Unclean Hands And Actual Restraining Orders
Unclean hands are for equitable remedies like restraining orders. In divorce, restraining orders between spouses are common.
It may make sense for a party to say, “I shouldn’t have an order of protection against me! They abused or harassed me first!”
But whoever gets an order of protection first…is the only person who can get an order of protection.
In Illinois “[m]utual orders of protection are prohibited.” 750 ILCS 60/215
So, hopefully, a spouse would be able to keep a malicious order of protection at bay with an unclean hands defense. Probably not, though.
Most orders of protection are effectively synonymous with no stalking orders. No stalking orders cannot be defended by an accusation of unclean hands.
“Section 5 of the [Stalking No Contact Order] Act explicitly states that one of its purposes is that “[a]ll stalking victims should be able to seek a civil remedy requiring the offenders stay away from the victims and third parties.” 740 ILCS 21/5 (West 2016). Section 10 of the Act defines stalking as “engaging in a course of conduct directed at a specific person, and he or she knows or should know that this course of conduct would cause a reasonable person to fear for his or her safety or the safety of a third person or suffer emotional distress.” 740 ILCS 21/10 (West 2016). Section 80(a) provides that “[i]f the court finds that the petitioner has been a victim of stalking, a stalking no contact order shall issue” (emphasis added). 740 ILCS 21/80(a) (West 2016). The Act contains no requirement or even a suggestion that a victim of stalking must have “clean hands” to receive a stalking no contact order, providing instead that all stalking victims are entitled to no contact orders.” Ivancicts v. Griffith, 2017 IL App (4th) 170028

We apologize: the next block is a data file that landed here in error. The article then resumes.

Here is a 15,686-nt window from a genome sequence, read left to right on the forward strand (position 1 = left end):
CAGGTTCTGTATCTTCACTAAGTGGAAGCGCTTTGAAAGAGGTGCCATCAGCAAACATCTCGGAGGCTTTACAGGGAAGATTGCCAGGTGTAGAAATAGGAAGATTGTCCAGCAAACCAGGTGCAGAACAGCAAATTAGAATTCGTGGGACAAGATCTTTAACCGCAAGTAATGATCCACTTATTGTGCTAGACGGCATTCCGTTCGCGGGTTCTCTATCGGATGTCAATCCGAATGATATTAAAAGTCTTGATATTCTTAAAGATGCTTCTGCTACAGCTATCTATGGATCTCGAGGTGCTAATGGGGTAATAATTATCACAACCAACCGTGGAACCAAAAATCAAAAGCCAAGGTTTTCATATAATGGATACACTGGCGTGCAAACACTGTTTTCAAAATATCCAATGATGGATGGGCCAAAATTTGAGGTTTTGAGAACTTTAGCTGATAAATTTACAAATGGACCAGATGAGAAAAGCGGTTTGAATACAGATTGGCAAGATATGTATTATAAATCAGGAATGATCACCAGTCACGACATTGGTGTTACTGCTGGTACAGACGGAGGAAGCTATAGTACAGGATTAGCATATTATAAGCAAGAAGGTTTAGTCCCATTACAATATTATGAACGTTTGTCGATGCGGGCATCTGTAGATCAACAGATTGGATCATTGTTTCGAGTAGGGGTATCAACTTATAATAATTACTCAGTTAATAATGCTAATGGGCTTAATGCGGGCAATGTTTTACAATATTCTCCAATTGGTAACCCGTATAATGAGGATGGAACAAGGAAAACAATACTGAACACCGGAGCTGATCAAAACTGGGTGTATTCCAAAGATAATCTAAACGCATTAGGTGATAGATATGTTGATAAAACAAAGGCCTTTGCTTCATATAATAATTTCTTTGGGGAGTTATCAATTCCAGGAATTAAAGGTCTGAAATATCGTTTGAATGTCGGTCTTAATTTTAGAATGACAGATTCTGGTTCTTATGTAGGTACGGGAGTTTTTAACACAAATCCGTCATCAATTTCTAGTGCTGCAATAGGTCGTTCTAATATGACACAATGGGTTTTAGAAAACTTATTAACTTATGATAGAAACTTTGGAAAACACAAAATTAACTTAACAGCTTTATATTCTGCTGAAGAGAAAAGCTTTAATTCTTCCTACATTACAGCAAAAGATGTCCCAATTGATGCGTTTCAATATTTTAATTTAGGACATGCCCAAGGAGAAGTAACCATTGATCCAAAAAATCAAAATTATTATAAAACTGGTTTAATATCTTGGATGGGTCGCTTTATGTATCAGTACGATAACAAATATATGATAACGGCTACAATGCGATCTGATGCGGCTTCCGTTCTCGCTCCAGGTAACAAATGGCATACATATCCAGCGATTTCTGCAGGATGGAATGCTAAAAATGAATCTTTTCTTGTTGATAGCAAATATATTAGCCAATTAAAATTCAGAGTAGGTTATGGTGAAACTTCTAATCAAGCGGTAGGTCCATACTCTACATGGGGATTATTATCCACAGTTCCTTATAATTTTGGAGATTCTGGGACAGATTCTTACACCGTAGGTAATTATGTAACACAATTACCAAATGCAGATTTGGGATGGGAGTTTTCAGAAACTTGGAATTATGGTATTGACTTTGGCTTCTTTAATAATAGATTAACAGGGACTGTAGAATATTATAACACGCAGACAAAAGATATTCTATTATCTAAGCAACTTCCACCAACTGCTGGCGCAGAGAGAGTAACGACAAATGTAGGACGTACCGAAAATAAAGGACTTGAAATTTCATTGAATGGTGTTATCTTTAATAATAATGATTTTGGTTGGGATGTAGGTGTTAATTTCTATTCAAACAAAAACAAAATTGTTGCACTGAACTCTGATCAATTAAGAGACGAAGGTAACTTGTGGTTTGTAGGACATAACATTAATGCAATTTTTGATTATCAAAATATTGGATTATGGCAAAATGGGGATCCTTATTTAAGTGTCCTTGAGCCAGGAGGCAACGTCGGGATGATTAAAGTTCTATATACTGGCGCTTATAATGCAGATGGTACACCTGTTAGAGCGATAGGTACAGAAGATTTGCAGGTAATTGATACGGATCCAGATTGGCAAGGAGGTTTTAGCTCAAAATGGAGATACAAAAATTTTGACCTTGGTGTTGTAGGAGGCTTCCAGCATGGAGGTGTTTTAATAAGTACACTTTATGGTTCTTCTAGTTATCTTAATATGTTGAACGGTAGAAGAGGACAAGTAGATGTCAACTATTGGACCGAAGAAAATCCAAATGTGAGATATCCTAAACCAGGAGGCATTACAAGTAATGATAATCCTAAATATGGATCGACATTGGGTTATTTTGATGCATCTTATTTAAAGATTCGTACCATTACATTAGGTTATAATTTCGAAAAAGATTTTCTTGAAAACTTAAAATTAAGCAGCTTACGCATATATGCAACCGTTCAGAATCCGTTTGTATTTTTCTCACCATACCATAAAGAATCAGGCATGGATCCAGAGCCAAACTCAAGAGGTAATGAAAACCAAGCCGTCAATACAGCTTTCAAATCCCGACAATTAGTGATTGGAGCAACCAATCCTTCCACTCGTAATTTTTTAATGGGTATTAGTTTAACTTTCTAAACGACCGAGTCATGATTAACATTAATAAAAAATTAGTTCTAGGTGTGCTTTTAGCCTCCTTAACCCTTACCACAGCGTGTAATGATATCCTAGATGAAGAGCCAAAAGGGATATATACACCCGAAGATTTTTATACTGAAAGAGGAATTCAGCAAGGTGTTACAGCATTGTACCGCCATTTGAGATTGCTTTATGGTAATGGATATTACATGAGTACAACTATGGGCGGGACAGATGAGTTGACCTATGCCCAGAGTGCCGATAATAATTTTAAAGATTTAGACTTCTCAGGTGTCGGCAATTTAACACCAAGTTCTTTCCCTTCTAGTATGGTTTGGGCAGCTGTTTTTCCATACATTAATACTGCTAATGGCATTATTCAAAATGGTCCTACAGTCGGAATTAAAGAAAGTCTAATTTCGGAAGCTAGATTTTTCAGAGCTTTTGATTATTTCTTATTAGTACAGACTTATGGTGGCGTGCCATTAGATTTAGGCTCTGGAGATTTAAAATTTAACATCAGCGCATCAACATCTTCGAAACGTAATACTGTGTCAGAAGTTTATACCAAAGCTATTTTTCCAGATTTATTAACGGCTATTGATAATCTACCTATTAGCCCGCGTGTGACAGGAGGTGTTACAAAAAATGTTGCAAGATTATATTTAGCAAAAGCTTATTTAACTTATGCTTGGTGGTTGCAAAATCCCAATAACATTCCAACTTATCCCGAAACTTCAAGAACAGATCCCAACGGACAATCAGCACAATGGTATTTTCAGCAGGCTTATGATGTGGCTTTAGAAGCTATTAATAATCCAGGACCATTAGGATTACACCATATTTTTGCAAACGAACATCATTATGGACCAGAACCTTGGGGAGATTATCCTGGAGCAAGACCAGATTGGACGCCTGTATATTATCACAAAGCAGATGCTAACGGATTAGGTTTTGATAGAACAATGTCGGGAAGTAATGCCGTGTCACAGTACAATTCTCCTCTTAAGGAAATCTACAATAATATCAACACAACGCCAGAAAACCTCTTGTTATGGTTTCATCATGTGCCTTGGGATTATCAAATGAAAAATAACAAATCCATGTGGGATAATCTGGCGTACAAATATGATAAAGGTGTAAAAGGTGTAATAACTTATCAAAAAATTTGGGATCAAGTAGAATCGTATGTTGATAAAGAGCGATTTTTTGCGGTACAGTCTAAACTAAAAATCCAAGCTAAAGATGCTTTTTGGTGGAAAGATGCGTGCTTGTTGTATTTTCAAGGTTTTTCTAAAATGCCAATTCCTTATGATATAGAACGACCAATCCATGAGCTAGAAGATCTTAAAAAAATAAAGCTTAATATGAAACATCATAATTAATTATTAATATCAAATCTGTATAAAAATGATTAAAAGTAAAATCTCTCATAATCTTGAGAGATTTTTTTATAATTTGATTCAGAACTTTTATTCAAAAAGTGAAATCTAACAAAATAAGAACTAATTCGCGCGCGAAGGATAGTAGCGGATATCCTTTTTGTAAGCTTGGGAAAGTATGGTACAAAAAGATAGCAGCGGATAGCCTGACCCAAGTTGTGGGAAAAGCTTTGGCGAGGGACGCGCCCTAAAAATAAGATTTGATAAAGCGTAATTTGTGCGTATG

So, wash your hands of the unclean hands doctrine. It does you no good in any Illinois domestic relations court.